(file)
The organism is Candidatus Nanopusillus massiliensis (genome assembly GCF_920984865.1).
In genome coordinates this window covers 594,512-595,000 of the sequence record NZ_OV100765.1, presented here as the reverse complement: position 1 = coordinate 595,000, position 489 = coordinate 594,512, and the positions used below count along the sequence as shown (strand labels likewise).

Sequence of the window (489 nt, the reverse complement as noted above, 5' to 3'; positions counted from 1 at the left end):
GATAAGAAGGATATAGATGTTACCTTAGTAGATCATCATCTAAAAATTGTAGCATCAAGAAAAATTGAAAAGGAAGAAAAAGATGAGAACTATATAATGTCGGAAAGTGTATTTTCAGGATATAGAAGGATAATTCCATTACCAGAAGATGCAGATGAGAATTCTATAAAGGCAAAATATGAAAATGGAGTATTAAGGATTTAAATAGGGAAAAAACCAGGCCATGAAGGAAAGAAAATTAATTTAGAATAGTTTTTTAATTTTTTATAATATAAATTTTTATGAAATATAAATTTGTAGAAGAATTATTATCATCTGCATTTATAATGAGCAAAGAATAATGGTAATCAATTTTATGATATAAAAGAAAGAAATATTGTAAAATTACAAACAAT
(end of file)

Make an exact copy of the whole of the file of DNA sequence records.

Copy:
The organism is Candidatus Nanopusillus massiliensis (genome assembly GCF_920984865.1).
In genome coordinates this window covers 594,512-595,000 of the sequence record NZ_OV100765.1, presented here as the reverse complement: position 1 = coordinate 595,000, position 489 = coordinate 594,512, and the positions used below count along the sequence as shown (strand labels likewise).

Sequence of the window (489 nt, the reverse complement as noted above, 5' to 3'; positions counted from 1 at the left end):
GATAAGAAGGATATAGATGTTACCTTAGTAGATCATCATCTAAAAATTGTAGCATCAAGAAAAATTGAAAAGGAAGAAAAAGATGAGAACTATATAATGTCGGAAAGTGTATTTTCAGGATATAGAAGGATAATTCCATTACCAGAAGATGCAGATGAGAATTCTATAAAGGCAAAATATGAAAATGGAGTATTAAGGATTTAAATAGGGAAAAAACCAGGCCATGAAGGAAAGAAAATTAATTTAGAATAGTTTTTTAATTTTTTATAATATAAATTTTTATGAAATATAAATTTGTAGAAGAATTATTATCATCTGCATTTATAATGAGCAAAGAATAATGGTAATCAATTTTATGATATAAAAGAAAGAAATATTGTAAAATTACAAACAAT